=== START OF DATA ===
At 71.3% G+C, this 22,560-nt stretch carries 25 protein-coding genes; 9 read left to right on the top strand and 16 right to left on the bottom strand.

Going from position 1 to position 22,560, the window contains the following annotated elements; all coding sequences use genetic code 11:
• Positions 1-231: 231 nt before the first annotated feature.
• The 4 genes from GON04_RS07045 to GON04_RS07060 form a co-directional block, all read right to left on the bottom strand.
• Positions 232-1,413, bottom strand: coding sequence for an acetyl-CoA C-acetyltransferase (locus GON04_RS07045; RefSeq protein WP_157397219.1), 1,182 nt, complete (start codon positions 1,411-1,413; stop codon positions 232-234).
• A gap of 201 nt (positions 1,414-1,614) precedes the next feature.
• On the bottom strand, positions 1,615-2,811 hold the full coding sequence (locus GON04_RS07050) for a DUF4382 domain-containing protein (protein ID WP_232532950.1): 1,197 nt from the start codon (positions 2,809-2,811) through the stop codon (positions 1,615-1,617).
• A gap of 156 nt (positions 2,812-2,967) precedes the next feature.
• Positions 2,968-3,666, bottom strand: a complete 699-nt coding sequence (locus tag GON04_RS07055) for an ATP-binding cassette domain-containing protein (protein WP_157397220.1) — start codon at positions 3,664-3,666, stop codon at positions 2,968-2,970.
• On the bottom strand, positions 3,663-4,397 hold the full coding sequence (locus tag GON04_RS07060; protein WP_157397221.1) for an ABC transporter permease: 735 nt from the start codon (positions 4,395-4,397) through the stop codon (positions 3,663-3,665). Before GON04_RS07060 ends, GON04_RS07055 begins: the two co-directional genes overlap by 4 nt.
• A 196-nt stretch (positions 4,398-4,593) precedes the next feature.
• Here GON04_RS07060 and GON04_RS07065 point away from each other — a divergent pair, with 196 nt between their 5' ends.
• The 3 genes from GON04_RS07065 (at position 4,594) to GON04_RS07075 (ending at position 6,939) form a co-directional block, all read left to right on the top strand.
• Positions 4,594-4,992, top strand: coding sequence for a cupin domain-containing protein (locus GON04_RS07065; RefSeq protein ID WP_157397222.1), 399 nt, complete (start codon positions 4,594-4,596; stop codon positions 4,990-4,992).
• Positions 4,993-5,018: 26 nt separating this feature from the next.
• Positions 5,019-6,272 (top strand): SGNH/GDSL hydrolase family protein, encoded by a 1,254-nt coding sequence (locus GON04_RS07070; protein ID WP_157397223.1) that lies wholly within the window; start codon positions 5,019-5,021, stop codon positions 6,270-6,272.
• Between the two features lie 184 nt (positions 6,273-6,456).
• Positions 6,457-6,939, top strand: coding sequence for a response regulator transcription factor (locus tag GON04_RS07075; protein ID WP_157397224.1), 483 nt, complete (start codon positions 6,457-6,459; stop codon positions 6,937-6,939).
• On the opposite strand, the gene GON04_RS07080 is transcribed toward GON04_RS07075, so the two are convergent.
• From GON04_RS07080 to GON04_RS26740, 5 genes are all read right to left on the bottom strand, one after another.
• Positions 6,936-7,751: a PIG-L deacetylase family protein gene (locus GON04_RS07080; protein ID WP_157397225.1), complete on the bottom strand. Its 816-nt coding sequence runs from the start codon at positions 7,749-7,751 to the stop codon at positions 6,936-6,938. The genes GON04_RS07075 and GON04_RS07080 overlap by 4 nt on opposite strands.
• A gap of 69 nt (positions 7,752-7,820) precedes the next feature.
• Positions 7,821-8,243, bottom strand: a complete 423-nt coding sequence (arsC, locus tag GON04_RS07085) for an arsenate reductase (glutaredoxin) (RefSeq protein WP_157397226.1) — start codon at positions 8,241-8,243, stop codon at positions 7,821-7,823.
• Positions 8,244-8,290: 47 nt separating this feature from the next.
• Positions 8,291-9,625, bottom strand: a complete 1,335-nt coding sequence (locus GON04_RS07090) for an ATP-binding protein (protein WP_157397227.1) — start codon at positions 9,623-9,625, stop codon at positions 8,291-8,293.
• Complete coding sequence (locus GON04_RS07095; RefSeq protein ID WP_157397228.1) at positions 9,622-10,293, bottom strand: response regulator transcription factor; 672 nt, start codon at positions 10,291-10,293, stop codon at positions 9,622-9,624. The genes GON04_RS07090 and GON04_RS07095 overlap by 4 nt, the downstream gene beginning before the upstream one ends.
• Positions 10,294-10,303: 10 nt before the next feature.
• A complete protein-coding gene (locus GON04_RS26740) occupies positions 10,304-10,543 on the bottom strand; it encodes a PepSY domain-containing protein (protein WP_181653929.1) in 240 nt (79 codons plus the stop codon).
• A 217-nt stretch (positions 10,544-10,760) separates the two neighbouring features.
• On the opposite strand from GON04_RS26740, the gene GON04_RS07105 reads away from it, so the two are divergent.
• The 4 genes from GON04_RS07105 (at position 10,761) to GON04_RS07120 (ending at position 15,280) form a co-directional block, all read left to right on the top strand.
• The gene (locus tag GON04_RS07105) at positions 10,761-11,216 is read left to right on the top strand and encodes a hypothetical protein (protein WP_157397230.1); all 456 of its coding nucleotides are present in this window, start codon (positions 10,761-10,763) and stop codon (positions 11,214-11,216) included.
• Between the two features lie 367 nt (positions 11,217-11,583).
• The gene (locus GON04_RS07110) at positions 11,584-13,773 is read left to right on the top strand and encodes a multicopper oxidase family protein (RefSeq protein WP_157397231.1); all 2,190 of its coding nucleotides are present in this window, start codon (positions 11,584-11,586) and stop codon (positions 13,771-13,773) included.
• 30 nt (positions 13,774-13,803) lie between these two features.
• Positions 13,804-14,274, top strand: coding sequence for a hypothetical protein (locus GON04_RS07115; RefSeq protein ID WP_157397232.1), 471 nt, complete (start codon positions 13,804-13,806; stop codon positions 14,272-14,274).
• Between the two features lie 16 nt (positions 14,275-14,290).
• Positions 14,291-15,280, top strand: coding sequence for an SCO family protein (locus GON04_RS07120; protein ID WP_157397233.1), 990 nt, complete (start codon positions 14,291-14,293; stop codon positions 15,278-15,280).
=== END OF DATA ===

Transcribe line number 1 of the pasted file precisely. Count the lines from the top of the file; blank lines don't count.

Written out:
At 71.3% G+C, this 22,560-nt stretch carries 25 protein-coding genes; 9 read left to right on the top strand and 16 right to left on the bottom strand.